Warfare against them by the English colonists and native allies completed their extinction as a tribe soon after the turn of the 19th century.The word "Timucuan" may derive from "Thimogona" or "Tymangoua", an exonym used by the Saturiwa chiefdom of present-day Jacksonville for their enemies, the Utina, who lived inland along the St. Both groups spoke dialects of the Timucua language.The name "Timucua" (recorded by the French as Thimogona) came from the exonym used by the Saturiwa (of what is now Jacksonville) to refer to the Utina, another group to the west of the St. The Spanish came to use the term more broadly for other peoples in the area.Eventually it became the common term for all peoples who spoke what is known as Timucuan.
In 1703 the British with the Creek, Catawba, and Yuchi began killing and enslaving hundreds of the Timucua.Johns and Suwannee Rivers (roughly the area of the group known as the Northern Utina) as the Timucua Province, which they incorporated into the mission system.The dialect spoken in that province became known as "Timucua" (now usually known as "Timucua proper").The Timucua history changed after the Spanish established St.Augustine in 1565 as the capital of their province of Florida.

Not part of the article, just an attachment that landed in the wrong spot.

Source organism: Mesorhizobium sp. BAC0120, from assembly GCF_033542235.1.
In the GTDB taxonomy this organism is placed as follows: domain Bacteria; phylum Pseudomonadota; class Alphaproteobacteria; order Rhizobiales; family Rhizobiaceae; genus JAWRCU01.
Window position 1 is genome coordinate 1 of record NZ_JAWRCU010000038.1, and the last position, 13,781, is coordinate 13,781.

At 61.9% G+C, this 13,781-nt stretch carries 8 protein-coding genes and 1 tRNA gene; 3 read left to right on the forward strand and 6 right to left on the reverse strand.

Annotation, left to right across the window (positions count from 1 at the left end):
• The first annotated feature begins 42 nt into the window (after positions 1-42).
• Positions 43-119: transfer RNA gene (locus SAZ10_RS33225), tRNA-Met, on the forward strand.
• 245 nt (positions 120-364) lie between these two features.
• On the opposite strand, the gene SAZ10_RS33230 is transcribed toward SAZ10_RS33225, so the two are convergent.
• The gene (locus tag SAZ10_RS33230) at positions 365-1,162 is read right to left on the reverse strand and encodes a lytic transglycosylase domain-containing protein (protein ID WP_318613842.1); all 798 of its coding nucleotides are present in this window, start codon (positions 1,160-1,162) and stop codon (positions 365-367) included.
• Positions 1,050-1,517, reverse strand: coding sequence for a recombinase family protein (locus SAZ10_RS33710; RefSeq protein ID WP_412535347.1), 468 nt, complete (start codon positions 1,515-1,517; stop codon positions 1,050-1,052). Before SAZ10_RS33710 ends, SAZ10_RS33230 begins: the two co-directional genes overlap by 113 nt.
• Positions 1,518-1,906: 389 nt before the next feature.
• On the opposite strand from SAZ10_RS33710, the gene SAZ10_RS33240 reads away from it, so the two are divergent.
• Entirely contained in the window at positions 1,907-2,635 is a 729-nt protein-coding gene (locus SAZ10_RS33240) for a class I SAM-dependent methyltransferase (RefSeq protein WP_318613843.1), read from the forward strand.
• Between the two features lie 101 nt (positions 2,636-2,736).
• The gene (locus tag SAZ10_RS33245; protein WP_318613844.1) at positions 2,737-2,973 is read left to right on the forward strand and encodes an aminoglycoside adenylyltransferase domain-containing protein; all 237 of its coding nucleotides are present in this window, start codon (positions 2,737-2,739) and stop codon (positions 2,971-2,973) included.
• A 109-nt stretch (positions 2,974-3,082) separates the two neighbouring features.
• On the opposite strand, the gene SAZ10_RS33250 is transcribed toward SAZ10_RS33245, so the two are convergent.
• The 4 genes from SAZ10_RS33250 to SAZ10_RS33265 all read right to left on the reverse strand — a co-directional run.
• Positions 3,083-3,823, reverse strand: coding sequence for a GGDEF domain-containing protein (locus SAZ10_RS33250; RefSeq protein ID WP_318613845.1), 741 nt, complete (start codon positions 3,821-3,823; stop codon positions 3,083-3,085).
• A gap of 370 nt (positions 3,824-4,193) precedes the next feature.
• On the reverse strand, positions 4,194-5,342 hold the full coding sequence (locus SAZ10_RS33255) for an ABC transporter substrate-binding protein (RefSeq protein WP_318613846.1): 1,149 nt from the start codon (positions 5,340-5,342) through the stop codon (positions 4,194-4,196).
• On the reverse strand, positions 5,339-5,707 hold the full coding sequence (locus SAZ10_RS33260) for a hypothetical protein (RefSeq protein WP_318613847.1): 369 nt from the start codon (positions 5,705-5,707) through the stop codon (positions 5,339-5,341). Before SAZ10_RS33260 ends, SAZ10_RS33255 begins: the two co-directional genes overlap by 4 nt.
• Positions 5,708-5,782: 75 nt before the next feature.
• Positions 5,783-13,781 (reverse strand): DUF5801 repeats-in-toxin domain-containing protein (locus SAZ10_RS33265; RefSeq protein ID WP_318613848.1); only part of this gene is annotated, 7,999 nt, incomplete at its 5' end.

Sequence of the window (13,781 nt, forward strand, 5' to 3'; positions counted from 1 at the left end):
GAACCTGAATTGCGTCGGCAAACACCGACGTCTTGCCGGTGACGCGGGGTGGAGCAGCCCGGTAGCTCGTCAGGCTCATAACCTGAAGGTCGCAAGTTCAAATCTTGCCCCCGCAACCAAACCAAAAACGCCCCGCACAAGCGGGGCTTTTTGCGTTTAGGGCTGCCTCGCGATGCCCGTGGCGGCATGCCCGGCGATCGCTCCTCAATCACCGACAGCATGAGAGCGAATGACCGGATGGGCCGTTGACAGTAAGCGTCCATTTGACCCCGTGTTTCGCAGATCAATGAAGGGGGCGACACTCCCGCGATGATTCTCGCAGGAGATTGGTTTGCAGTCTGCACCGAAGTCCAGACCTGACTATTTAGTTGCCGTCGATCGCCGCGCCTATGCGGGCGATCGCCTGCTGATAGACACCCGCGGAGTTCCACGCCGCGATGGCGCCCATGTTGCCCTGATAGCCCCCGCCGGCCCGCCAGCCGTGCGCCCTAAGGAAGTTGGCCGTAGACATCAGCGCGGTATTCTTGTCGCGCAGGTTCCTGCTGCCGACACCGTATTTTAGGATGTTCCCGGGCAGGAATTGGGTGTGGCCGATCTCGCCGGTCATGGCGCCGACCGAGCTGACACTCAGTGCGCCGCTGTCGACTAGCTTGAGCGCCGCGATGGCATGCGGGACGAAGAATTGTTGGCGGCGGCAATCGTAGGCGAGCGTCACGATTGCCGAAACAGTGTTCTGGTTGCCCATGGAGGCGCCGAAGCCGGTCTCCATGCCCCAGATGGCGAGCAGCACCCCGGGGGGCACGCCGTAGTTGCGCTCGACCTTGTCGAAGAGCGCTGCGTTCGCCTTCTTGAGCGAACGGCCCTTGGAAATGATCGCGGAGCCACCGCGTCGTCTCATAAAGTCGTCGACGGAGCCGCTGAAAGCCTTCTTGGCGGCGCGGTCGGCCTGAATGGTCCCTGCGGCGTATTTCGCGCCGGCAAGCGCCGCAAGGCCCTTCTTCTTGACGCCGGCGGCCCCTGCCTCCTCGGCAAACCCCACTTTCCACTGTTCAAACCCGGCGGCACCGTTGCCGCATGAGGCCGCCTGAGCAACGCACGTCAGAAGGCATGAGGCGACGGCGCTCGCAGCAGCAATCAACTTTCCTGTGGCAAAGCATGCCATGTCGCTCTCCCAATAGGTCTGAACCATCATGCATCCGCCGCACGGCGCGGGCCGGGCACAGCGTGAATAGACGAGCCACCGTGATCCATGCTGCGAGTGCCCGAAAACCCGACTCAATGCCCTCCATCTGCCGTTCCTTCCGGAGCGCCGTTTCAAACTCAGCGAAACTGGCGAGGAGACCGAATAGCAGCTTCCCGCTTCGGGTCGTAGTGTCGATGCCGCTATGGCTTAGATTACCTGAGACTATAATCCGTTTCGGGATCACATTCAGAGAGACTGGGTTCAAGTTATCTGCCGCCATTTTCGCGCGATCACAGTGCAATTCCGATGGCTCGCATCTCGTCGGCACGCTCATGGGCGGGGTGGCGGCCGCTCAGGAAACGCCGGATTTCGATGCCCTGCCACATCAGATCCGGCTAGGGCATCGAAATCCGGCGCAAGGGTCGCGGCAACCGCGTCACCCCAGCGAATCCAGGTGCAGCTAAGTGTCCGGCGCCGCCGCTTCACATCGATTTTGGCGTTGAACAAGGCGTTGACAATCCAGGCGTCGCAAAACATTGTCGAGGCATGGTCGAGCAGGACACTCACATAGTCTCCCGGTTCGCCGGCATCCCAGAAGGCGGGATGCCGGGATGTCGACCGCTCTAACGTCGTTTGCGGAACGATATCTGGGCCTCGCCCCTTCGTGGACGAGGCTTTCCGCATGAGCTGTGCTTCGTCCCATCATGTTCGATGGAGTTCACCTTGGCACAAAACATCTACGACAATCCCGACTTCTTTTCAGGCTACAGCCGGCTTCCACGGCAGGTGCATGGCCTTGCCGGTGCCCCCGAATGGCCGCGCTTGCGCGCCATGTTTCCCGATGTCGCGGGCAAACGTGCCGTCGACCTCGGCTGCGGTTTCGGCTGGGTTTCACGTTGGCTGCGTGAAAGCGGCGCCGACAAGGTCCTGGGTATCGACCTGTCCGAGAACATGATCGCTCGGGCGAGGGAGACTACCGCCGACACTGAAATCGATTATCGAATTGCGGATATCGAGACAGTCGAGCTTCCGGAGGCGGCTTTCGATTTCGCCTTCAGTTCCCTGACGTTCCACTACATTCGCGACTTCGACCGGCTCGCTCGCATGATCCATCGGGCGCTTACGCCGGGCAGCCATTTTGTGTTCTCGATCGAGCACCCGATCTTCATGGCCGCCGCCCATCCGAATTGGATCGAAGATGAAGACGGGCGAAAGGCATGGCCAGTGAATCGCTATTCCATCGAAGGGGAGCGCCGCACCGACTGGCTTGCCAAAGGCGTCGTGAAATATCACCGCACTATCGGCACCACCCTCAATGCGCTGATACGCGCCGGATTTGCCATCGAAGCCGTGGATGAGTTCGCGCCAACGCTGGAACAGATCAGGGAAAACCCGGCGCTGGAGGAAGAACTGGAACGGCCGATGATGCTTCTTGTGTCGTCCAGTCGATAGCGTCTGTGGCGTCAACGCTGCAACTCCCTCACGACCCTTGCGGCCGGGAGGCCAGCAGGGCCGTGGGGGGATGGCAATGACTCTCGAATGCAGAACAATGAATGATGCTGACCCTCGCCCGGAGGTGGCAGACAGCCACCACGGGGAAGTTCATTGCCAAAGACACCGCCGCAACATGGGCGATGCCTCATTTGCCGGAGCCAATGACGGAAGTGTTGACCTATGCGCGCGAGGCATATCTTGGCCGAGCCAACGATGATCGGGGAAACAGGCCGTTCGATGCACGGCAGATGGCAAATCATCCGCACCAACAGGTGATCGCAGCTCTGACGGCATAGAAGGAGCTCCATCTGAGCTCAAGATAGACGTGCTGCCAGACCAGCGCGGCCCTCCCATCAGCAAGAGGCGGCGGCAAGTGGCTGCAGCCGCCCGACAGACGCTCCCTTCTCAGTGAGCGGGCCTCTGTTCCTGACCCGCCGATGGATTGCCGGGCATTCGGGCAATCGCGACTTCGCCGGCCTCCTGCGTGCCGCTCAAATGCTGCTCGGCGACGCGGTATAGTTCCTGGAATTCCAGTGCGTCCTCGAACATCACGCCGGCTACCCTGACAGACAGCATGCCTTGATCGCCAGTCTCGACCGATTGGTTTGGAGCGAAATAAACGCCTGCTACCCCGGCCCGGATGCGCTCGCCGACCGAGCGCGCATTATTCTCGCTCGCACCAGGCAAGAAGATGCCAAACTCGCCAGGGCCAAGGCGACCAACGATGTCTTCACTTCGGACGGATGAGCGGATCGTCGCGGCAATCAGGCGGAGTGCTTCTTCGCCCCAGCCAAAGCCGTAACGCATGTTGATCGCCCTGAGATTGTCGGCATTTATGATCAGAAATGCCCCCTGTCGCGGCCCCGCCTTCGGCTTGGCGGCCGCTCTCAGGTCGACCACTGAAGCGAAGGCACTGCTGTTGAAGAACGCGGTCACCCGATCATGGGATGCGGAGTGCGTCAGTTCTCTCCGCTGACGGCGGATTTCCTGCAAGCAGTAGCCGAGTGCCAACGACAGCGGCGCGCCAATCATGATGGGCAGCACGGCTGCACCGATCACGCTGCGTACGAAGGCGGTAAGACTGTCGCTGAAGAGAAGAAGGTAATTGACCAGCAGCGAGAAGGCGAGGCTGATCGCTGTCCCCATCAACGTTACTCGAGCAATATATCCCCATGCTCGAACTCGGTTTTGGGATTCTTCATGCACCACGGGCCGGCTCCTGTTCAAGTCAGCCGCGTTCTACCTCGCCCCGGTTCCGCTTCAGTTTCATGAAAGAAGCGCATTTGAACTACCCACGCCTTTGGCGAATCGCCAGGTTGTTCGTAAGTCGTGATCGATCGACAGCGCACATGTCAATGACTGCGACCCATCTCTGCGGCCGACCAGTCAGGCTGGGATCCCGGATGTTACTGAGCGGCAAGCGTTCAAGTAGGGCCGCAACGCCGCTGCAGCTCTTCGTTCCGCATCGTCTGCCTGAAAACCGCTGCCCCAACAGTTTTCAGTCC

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By 1595, their population was estimated to have been reduced from 200,000 to 50,000 and thirteen chiefdoms remained.